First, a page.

Across all decompressive techniques, similar rates of neurologic improvement were seen, thus providing evidence that the same surgical goals can be accomplished through the use of tubular retractors, mini-open approaches, and thoracoscopic/endoscopic assistance. This was best portrayed in studies directly comparing the mini-open and traditional open approach.15,16,33,34 All four studies showed improvement among intraoperative, perioperative, and postoperative outcomes, with some statistically significant trends. Even PRO metrics showed superior improvements in quality and function in the mini-open group. Though direct comparison studies were not available for tubular retractor and thoracoscopic/endoscopic approaches, similar positive results were reported.
Given the evidence for successful outcomes, MIS options should be pursued in high-risk patients, such as those with low performance status or complex oncological comorbidities. Less invasive options may provide otherwise nonoperative patients a surgical option to treat their pain and/or neurologic deficit in the remaining months of life. However, surgeons must be cautioned that sometimes MIS options can require more time because of the necessary imaging technology; thus, open approaches may still be required in certain circumstances.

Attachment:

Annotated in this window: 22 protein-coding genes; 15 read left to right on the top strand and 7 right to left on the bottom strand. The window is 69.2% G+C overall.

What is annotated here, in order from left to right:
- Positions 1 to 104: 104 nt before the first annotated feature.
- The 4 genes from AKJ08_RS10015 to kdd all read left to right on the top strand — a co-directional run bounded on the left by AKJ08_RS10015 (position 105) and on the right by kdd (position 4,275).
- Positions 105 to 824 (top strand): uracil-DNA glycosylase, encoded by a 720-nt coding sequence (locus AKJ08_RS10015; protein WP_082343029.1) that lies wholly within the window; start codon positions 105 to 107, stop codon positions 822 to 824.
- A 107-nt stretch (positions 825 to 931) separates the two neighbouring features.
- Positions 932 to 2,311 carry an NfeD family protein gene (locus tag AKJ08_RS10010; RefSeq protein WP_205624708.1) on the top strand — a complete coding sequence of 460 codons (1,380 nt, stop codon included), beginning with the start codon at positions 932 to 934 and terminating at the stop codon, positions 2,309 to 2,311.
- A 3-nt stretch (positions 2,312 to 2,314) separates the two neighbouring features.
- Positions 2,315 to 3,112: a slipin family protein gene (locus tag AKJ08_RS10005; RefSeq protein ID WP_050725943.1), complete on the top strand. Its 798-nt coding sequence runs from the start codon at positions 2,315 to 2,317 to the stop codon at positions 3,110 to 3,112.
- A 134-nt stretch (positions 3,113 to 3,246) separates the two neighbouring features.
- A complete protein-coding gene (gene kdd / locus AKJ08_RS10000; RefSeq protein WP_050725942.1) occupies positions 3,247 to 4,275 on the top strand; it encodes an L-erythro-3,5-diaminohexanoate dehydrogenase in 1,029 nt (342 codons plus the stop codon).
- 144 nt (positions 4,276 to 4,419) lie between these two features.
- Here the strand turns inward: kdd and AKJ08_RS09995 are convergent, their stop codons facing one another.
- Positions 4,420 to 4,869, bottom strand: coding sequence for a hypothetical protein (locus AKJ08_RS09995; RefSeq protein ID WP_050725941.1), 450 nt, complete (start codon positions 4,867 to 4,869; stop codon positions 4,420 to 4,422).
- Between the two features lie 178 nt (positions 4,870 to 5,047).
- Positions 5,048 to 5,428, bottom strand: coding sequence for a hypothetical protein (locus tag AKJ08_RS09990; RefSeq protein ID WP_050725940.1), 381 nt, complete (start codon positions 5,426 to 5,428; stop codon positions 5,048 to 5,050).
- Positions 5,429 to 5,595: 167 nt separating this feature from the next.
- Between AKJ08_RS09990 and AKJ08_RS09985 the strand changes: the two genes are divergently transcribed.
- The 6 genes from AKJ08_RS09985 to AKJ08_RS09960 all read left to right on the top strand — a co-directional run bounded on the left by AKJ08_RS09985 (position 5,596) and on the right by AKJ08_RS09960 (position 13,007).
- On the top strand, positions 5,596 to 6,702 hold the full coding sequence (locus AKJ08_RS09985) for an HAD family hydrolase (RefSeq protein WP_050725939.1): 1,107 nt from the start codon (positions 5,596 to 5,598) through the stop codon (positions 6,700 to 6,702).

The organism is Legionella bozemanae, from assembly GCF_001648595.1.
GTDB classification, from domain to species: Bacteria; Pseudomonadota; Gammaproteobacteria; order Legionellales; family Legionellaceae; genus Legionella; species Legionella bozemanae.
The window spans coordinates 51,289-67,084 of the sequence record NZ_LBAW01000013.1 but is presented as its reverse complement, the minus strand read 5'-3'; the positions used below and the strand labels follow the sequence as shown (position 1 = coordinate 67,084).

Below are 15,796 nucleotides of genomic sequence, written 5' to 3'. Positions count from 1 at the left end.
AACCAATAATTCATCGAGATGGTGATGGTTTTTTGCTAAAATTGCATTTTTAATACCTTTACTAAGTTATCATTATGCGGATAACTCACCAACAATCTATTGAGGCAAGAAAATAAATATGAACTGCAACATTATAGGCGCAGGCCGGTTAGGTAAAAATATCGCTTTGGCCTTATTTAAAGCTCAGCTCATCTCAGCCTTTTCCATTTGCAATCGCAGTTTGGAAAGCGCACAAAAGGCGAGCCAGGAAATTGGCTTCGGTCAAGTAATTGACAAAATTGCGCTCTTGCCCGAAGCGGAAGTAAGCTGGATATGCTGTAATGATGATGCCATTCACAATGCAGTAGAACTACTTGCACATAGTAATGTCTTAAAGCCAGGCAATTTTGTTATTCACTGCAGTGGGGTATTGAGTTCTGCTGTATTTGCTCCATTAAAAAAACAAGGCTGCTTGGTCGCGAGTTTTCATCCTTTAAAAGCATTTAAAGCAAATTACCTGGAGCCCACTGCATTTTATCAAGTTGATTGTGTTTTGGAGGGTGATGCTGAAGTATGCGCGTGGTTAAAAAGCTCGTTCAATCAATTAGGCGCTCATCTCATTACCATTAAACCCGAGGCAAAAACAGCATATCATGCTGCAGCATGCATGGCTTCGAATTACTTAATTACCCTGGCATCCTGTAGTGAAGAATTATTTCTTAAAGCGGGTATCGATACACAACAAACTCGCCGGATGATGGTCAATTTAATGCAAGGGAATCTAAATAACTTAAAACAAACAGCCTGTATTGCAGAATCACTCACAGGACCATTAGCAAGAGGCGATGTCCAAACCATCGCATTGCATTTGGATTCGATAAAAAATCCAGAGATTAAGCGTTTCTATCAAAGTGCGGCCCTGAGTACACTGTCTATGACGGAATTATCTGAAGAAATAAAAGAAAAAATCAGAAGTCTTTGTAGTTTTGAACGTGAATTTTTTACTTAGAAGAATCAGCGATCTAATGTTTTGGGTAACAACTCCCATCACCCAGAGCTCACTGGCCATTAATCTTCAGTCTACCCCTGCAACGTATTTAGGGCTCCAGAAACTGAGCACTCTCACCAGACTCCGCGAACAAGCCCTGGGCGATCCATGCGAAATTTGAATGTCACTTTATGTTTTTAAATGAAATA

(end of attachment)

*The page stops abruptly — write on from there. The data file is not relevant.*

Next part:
The low-quality data presented support the continued application and exploration of MIS techniques. Except for comparative studies addressing the mini-open technique, the remaining studies are largely feasibility reports, although they do report favorable outcomes with respect to perioperative measures and wound complications. Similar and sometimes improved outcomes of pain, neurologic, and tumor control were seen with a low risk of complications. Mini-open has the strongest supporting evidence among MIS techniques.
Integration of radiosurgery in the treatment of spinal metastatic tumors, with evidence for long-term tumor control, has lead to a shift in surgical goals and the advent of separation surgery.55–57 Effective SRS requires adequate dose delivery to the tumor with minimal risk of toxicity to the spinal cord; hence, the need for separation between the two structures, which can be provided by separation surgery. The current recommendations for patients with high-grade MESCC by the Spine Oncology Study Group (SOSG) are to undergo surgical decompression followed by RT.58 Additionally, SOSG recommendations for radioresistant tumors are to undergo radiosurgery.58 The indications across all four studies of separation surgery were similar and included patients with high-grade MESCC, pathologic fracture, or mechanical instability.41 More invasive techniques that carry morbidity such as staged procedures, thoracotomy or retroperitoneal approaches, or corpectomies with anterior column reconstruction are rarely required. In addition to decreased LOS, EBL, LOS, and CR, the decreased morbidity may lead to improve LC and OS rates. Though the data to prove superiority of separation surgery to traditional techniques do not yet exist, long-term results in the current four studies are promising.